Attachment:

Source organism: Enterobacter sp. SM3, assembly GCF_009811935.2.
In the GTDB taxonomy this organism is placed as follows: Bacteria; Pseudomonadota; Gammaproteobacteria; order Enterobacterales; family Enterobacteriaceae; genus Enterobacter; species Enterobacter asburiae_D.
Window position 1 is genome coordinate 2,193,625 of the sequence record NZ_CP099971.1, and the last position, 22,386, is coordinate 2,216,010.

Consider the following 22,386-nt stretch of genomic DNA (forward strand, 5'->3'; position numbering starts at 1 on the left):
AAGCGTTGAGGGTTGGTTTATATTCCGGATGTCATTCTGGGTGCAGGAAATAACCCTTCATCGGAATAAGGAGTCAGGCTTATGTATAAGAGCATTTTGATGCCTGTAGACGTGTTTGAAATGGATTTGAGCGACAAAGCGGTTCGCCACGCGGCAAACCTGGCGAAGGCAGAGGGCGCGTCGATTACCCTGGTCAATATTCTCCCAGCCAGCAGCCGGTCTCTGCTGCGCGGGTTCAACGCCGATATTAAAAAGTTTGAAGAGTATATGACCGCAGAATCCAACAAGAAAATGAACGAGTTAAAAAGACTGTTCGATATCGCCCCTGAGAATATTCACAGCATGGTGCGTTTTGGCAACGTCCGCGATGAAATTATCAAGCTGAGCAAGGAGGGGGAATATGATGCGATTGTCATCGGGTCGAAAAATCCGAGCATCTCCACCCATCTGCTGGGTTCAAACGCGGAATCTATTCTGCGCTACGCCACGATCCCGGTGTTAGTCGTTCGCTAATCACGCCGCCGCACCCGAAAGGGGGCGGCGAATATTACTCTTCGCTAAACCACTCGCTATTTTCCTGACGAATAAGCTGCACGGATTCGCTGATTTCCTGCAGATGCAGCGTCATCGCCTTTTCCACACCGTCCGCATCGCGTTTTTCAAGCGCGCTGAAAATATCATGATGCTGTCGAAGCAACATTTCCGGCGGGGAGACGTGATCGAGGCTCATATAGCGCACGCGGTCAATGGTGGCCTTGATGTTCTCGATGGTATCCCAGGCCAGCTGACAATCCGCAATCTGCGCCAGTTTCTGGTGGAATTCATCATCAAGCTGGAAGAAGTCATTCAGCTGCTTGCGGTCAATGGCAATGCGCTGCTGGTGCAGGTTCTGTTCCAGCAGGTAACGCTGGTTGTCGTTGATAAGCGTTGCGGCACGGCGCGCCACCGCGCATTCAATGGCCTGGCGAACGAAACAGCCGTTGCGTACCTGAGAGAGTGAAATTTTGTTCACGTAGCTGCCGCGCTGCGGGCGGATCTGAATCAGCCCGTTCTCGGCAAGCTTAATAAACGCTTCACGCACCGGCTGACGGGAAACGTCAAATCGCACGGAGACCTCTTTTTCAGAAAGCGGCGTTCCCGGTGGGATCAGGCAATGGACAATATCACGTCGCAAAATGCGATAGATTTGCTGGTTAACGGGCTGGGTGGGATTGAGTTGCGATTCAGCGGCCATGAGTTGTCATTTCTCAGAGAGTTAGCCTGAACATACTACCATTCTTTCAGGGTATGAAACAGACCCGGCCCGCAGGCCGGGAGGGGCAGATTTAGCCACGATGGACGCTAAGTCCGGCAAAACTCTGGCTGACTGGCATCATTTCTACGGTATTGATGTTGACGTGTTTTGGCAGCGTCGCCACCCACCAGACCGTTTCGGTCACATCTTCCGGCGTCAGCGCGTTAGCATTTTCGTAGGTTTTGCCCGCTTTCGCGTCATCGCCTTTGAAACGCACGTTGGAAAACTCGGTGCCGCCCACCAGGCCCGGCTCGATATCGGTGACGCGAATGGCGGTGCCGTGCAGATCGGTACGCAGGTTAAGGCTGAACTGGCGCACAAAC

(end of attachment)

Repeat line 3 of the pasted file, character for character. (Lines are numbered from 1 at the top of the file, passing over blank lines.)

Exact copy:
Window position 1 is genome coordinate 2,193,625 of the sequence record NZ_CP099971.1, and the last position, 22,386, is coordinate 2,216,010.